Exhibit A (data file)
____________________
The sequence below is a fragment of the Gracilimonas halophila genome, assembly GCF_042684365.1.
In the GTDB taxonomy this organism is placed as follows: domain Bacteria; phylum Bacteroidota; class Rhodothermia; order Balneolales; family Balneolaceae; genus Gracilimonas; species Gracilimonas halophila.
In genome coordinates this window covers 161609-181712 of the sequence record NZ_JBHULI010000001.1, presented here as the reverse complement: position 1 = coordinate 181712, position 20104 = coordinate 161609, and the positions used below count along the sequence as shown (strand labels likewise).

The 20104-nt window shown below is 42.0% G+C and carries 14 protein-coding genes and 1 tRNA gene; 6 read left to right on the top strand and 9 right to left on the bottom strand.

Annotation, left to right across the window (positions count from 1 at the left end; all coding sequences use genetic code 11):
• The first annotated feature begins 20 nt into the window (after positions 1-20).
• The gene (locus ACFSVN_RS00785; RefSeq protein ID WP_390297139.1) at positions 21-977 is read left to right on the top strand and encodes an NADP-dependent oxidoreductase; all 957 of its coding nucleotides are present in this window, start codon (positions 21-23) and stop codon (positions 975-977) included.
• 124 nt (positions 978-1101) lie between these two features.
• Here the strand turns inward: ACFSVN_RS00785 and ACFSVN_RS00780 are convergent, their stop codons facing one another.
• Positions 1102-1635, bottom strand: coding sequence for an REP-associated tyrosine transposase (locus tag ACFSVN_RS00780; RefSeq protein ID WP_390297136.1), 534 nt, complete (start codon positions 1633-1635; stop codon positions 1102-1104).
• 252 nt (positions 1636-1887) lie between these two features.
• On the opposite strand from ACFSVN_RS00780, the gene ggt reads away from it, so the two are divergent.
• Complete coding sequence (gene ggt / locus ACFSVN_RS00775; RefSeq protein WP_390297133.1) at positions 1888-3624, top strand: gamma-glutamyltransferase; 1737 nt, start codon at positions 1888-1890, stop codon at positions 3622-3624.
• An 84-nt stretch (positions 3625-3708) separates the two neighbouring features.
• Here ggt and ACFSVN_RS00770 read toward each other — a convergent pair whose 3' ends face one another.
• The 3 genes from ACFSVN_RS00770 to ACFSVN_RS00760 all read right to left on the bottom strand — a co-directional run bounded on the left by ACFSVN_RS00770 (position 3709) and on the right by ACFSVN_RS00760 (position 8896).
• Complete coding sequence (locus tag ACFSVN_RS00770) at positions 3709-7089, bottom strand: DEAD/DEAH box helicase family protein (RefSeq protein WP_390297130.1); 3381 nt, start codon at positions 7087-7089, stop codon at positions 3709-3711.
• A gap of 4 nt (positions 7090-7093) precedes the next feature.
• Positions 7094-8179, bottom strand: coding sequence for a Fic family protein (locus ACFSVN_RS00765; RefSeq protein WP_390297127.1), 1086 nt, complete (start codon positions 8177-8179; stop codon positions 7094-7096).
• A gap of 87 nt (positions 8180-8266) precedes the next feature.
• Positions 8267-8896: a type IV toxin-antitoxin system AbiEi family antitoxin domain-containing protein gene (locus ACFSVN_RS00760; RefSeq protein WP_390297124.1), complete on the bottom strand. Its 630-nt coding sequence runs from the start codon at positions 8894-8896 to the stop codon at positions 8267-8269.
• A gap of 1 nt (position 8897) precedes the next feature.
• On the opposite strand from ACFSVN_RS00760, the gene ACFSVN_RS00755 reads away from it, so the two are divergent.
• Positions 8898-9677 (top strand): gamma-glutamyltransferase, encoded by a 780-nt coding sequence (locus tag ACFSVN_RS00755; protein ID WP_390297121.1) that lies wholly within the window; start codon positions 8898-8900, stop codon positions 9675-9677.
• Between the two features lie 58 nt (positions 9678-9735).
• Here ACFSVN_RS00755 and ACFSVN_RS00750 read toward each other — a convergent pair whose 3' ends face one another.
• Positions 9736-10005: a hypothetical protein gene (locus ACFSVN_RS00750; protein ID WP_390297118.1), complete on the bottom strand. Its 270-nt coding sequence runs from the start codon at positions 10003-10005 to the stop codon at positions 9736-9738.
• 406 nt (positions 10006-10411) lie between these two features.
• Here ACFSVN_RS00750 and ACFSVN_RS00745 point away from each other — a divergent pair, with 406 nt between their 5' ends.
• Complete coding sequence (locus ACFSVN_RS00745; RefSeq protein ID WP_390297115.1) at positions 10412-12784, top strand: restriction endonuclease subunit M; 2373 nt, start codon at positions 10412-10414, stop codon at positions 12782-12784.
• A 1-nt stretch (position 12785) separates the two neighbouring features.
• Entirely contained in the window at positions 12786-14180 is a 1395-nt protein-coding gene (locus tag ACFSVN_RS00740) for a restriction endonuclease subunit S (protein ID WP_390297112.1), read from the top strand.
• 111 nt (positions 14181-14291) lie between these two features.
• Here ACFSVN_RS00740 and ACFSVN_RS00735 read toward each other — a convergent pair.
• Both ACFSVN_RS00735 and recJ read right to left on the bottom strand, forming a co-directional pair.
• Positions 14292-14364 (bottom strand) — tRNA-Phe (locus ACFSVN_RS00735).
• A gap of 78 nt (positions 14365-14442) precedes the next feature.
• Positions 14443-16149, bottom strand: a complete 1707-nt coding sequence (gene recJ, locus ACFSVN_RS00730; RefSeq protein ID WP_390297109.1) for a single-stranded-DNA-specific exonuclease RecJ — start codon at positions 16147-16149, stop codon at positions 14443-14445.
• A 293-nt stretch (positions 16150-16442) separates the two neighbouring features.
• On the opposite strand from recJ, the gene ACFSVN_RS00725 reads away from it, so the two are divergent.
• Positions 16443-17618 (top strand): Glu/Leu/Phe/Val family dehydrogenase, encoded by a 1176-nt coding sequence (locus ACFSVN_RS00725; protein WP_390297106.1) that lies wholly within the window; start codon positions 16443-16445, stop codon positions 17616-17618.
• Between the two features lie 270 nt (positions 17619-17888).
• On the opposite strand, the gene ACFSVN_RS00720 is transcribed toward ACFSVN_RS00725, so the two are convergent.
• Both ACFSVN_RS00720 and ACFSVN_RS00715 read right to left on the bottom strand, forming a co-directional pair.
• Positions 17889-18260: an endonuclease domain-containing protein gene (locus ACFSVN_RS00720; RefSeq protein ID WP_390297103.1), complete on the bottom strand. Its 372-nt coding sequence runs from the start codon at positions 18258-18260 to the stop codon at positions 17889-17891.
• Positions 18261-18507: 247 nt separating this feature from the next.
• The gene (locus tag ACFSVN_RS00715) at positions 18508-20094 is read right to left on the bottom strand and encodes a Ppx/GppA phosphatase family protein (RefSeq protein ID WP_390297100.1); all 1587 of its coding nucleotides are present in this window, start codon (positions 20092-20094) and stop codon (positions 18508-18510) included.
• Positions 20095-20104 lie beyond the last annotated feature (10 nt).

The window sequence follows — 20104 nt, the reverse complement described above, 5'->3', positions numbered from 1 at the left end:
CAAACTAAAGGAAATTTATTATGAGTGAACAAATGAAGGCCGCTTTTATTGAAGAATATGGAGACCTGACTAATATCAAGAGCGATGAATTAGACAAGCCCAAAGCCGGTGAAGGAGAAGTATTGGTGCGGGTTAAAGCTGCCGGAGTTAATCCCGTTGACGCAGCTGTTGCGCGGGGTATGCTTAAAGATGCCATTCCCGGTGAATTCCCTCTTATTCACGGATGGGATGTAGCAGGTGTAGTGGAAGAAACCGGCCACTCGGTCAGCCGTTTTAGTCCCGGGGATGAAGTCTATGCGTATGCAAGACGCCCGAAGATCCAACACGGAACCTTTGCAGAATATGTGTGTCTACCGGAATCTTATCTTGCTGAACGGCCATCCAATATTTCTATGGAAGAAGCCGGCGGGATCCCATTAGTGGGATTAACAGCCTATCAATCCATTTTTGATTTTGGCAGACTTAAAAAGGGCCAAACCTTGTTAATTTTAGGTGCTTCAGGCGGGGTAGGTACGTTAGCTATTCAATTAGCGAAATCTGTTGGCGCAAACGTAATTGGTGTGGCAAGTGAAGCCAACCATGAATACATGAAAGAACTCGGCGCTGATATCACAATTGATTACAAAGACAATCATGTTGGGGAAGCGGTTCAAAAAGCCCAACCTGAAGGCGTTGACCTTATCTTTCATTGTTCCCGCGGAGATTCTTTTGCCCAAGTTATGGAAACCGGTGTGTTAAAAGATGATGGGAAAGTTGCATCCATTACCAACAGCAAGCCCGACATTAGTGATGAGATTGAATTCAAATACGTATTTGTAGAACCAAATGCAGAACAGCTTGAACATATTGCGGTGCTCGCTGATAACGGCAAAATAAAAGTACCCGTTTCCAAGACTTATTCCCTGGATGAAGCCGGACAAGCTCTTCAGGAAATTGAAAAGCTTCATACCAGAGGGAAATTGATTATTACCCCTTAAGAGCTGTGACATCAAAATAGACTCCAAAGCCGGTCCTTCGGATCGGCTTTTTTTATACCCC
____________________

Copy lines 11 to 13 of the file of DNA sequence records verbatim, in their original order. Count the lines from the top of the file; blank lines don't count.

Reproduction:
• 252 nt (positions 1636-1887) lie between these two features.
• On the opposite strand from ACFSVN_RS00780, the gene ggt reads away from it, so the two are divergent.
• Complete coding sequence (gene ggt / locus ACFSVN_RS00775; RefSeq protein WP_390297133.1) at positions 1888-3624, top strand: gamma-glutamyltransferase; 1737 nt, start codon at positions 1888-1890, stop codon at positions 3622-3624.